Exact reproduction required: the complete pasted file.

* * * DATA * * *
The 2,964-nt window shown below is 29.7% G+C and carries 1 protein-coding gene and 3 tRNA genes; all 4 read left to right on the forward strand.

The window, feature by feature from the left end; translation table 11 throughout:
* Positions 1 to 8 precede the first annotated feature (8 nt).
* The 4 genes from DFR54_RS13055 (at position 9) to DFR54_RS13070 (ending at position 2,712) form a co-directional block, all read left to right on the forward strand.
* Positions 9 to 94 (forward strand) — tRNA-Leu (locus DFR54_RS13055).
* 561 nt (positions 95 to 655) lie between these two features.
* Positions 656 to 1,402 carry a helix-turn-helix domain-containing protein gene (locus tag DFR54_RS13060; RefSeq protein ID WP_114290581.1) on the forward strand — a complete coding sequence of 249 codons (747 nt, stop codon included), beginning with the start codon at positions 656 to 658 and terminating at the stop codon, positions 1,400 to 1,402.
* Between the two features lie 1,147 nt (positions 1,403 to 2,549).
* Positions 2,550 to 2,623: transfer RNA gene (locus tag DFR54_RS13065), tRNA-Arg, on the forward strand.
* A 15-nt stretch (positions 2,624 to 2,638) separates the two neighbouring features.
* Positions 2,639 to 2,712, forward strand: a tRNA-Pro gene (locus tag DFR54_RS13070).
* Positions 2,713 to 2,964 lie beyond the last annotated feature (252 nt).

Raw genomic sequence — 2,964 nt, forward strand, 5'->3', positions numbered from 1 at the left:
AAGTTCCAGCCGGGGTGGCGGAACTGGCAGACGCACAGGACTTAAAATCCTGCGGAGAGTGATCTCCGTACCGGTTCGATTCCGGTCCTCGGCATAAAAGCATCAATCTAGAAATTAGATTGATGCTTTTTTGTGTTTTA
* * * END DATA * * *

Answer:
The 2,964-nt window shown below is 29.7% G+C and carries 1 protein-coding gene and 3 tRNA genes; all 4 read left to right on the forward strand.

The window, feature by feature from the left end; translation table 11 throughout:
* Positions 1 to 8 precede the first annotated feature (8 nt).
* The 4 genes from DFR54_RS13055 (at position 9) to DFR54_RS13070 (ending at position 2,712) form a co-directional block, all read left to right on the forward strand.
* Positions 9 to 94 (forward strand) — tRNA-Leu (locus DFR54_RS13055).
* 561 nt (positions 95 to 655) lie between these two features.
* Positions 656 to 1,402 carry a helix-turn-helix domain-containing protein gene (locus tag DFR54_RS13060; RefSeq protein ID WP_114290581.1) on the forward strand — a complete coding sequence of 249 codons (747 nt, stop codon included), beginning with the start codon at positions 656 to 658 and terminating at the stop codon, positions 1,400 to 1,402.
* Between the two features lie 1,147 nt (positions 1,403 to 2,549).
* Positions 2,550 to 2,623: transfer RNA gene (locus tag DFR54_RS13065), tRNA-Arg, on the forward strand.
* A 15-nt stretch (positions 2,624 to 2,638) separates the two neighbouring features.
* Positions 2,639 to 2,712, forward strand: a tRNA-Pro gene (locus tag DFR54_RS13070).
* Positions 2,713 to 2,964 lie beyond the last annotated feature (252 nt).

Raw genomic sequence — 2,964 nt, forward strand, 5'->3', positions numbered from 1 at the left:
AAGTTCCAGCCGGGGTGGCGGAACTGGCAGACGCACAGGACTTAAAATCCTGCGGAGAGTGATCTCCGTACCGGTTCGATTCCGGTCCTCGGCATAAAAGCATCAATCTAGAAATTAGATTGATGCTTTTTTGTGTTTTA